Anonymous More than 1 year ago
Cyndisan More than 1 year ago
Started very well. Beautifully crafted sentences. Got off-course, I think, with the secondary story of the publishing house, though I appreciate the understanding of Hungary's troubled history.
Anonymous More than 1 year ago
Anonymous More than 1 year ago
readingteacherAS More than 1 year ago
I am still plodding through this story, determined to finish this book. I know there's a story in there, somewhere, but the author's prose and punctuation are very confusing. I was truly looking forward to reading this book because I thought there would be more history related events with the characters...but this is not to be. Maybe I'm just not able to see the picture the author is describing. There is way too much jumping from one character/event to another. But I am going to finish reading it, while my other summer reading books sit just waiting to take me away to their worlds....
Anonymous More than 1 year ago
Anonymous More than 1 year ago
Guest More than 1 year ago
If the author's aim was to present Budapest and it's sometimes magical sometimes depressing life, he succeded.As a native of Budapest,(although I have left the country by the time our heroes have arrived there) I have found the geographical descriptions surprisingly accurate. While the actual story of the five "heroes" left me rather cold, the real value of the book is the historical background of Imre Horvath's life. If one is interested in the past of the country and its people, this is a good opportunity to get an insight into the political and social turmoil of the last hundred-odd years ( Complementary to the recent film Sunshine). For this ( and this alone) I congratulate the author , and would recommend the book.
Guest More than 1 year ago
Although the reviews paint this as a brilliant first novel, I found it difficult to keep reading. The sights and sounds of Budapest were vividly described; but the characters were cardboard characatures. Imre Horvath, a survivor of years of struggle in 20th century Hungary, is the only fully developed character. I kept reading, hoping that there would be more empathy and understanding from the expatriot Americans, but was left with a feeling that I had wasted my time. If you want to experience Budapest, you are better off reading a cheap travelogue.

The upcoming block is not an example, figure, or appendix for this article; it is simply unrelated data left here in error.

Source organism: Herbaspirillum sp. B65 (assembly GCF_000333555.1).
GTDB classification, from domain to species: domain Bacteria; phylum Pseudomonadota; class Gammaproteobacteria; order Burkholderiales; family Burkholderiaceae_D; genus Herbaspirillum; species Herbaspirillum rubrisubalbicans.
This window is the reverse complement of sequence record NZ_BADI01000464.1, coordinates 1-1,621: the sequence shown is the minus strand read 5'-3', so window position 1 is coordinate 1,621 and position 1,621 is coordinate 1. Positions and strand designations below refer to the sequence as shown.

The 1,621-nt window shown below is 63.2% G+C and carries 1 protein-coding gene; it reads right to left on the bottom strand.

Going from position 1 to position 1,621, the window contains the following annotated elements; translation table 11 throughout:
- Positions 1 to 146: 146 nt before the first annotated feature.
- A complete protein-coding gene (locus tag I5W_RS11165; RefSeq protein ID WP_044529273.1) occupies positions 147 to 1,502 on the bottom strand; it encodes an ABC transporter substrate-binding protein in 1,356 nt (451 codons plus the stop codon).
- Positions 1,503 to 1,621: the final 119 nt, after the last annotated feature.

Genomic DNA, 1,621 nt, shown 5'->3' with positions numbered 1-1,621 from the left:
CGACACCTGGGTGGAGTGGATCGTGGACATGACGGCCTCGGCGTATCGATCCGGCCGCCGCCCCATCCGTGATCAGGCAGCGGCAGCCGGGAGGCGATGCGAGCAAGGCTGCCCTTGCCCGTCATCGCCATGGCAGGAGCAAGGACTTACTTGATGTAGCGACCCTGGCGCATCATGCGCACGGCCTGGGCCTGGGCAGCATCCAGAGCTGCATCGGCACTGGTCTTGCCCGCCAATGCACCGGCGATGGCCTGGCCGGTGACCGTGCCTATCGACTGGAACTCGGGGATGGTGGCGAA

Guest More than 1 year ago
The book provides a number of colourful descriptions of the city that was also my domicile for 4 years. However, such attractive appearances, like many things in Budapest (the pastry, the cuisine, the storefronts, the women, the building facades) really just masks a deficiency of substance within.
Guest More than 1 year ago
I started reading this book end of Sophomore year and it cleared up so many things in my life. Reading about these five people all represent a part of your adlulthood.
Guest More than 1 year ago
Prague was intensely satisfying. Every single scrap and element of the book was interesting; and best of all, I was astounded by the sheer honesty of it. Of course! I thought. And Yes! and Me too! I read this book very slowly, savoring every word, making it last, not wanting to miss anything, and I was rewarded with a reading experience that changed my outlook on people. Which was exactly what this book was about, to me: people, and it reached me in a way that no book has reached me before. If there was anything I disliked about Prague, it was nothing more scathing than minor annoyance at what could be loosely interpreted as capitalist propoganda. Needless to say, that was extremely easy to forgive. I was able to see it as a tool used by the author to communicate the book's true message; an endeavor in which he was highly successful.